18 Till I Die

The quest for eternal youth has obsessed the world since time immemorial. Preeti Verma Lal takes us through the journey of mankind in finding that mythical 'elixir of youth'

Beauty

She sat there with blood on her face. Fresh blood smeared on her chiselled famous face. There was a smile and behind it perhaps the longing for dewy, glowing skin. She is no Lady Macbeth. Not even a vampire on the prowl. But she, the famous Kim Kardashian West, calls it a Vampire Facial. Looks like a horror tale but technically the treatment is a combination of a microdermabrasion, followed by the application of PRP (platelet-rich plasma). Perhaps Kim K swears by the ‘Give me blood and I’ll give you youth’ slogan.

But she is not the only one trying to defy age. Hailey Baldwin swears by MC1 Blood Moisturize, a facial lotion in which her own platelets are used to reprogramme the skin and fight off signs of ageing. Gwyneth Paltrow opts for vagina steaming (yes, she steams the lady bits) in which she sits over mugwort steam (on a glorified toilet) to balance hormones, maintain internal health and keep skin looking young and healthy. Katie Holmes prefers snake slime to look young and beautiful while Victoria Beckham slathers her oft-photographed face with bird poo.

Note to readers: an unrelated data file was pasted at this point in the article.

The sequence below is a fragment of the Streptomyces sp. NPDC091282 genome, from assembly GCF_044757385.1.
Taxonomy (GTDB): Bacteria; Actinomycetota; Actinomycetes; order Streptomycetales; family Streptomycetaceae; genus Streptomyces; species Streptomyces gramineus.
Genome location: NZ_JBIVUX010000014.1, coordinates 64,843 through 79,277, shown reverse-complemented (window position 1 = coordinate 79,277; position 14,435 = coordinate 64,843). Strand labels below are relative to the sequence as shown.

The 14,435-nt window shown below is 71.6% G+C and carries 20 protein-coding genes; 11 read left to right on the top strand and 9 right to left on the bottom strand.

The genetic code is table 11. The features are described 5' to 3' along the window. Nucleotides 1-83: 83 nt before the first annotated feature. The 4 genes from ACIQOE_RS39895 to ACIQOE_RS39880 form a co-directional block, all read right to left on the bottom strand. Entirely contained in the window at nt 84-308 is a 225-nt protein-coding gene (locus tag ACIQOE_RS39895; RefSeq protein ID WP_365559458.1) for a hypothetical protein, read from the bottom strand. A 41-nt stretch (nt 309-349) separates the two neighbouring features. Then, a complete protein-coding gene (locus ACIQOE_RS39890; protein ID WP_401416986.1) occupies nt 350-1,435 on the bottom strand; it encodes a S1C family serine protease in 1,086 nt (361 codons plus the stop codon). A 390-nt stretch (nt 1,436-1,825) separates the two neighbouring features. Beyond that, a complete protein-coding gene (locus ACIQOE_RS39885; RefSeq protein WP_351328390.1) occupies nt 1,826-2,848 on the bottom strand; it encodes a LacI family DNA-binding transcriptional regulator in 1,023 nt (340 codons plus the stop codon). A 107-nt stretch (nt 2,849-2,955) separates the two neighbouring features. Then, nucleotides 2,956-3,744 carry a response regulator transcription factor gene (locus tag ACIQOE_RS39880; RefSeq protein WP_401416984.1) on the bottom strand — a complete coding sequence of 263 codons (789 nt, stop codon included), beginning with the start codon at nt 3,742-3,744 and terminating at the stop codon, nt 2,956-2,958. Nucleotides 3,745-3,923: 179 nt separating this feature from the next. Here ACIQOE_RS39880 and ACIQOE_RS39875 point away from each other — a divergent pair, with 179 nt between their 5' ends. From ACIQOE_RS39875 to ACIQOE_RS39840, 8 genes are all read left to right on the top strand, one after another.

Men and women the world over are breaking their heads over breaking the age-curse. The French ate snails, Cleopatra bathed in the milk of donkey, former prime minister Morarji Desai began his day with a cuppa of his own urine, and beauty salons rub, scrub beauty-seekers with mango, cashew, potato. Just about anything from the kitchen and the orchard.

Beauty, however, is not a modern obsession. Not sure about the Cavewoman, but as far as history’s memory goes, humans have been obsessed with defying age and being 18 till they died.

Here’s a look at ancient age-defying methods. Most weird, a few outright appalling.